Researchers Find a Firewall Effect Concerning Disease Spreading in Drug Use Networks

REACH’s Kirk Dombrowski, Bilal Khan, and Patrick Habecker recently published a paper in volume 21 of Aids and Behavior concerning natural firewalls in social networks of injection drug users. The article, published in AIDs and Behavior, uses network simulation while examining recent HIV epidemics to evaluate the presence of a “firewall effect” in drug use networks.

Multiple agent-based simulations have previously shown that micro network structures work to limit the spread of HIV following even highly infectious outbreaks, but this study goes further, loo of HIV infection.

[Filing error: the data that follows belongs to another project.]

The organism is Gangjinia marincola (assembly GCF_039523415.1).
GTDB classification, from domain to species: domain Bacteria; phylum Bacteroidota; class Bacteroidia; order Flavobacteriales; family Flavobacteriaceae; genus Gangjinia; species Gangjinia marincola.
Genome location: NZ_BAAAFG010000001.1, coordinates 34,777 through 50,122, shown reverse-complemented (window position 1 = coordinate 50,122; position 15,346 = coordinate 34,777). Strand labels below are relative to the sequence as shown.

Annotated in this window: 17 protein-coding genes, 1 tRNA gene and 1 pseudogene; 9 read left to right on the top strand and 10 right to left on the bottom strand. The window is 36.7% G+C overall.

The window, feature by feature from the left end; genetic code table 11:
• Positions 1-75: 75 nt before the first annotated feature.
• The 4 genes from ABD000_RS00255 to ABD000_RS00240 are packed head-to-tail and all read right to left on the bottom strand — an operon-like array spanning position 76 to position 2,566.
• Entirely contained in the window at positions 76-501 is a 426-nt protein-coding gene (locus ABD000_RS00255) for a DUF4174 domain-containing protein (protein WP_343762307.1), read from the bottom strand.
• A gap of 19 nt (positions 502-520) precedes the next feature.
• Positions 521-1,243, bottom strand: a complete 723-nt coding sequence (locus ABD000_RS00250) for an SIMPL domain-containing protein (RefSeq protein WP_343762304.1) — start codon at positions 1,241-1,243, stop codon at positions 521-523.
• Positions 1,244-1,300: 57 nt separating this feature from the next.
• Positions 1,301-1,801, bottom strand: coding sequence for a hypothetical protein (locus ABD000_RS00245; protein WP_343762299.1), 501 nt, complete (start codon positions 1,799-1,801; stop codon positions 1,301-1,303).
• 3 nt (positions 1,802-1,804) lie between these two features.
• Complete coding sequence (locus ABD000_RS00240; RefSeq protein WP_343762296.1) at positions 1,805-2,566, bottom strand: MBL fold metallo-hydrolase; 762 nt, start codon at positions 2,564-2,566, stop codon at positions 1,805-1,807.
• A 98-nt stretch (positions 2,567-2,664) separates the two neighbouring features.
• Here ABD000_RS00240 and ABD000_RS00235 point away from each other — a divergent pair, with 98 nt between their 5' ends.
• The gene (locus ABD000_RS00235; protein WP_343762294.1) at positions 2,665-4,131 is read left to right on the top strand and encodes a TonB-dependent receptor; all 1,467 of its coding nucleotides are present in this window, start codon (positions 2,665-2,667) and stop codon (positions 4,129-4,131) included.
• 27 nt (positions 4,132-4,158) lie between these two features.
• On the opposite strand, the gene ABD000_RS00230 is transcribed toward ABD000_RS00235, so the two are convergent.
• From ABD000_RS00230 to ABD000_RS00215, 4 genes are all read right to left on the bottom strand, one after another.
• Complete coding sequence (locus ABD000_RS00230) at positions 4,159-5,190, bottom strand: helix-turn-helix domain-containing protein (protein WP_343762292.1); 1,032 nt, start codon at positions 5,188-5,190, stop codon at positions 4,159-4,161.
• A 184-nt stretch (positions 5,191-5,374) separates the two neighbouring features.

Results of this study show that broader network characteristics significantly affect the spread of HIV following initially intense outbreaks. The study found that following HIV outbreaks, networks reach a rough limit between 40 and 55 percent of the population before HIV infection basically stops spreading through the network.

Further investigation on the effect of macro network structures on disease spreading is necessary, but this study has produced very meaningful results that are sure to spark more interest in this area.

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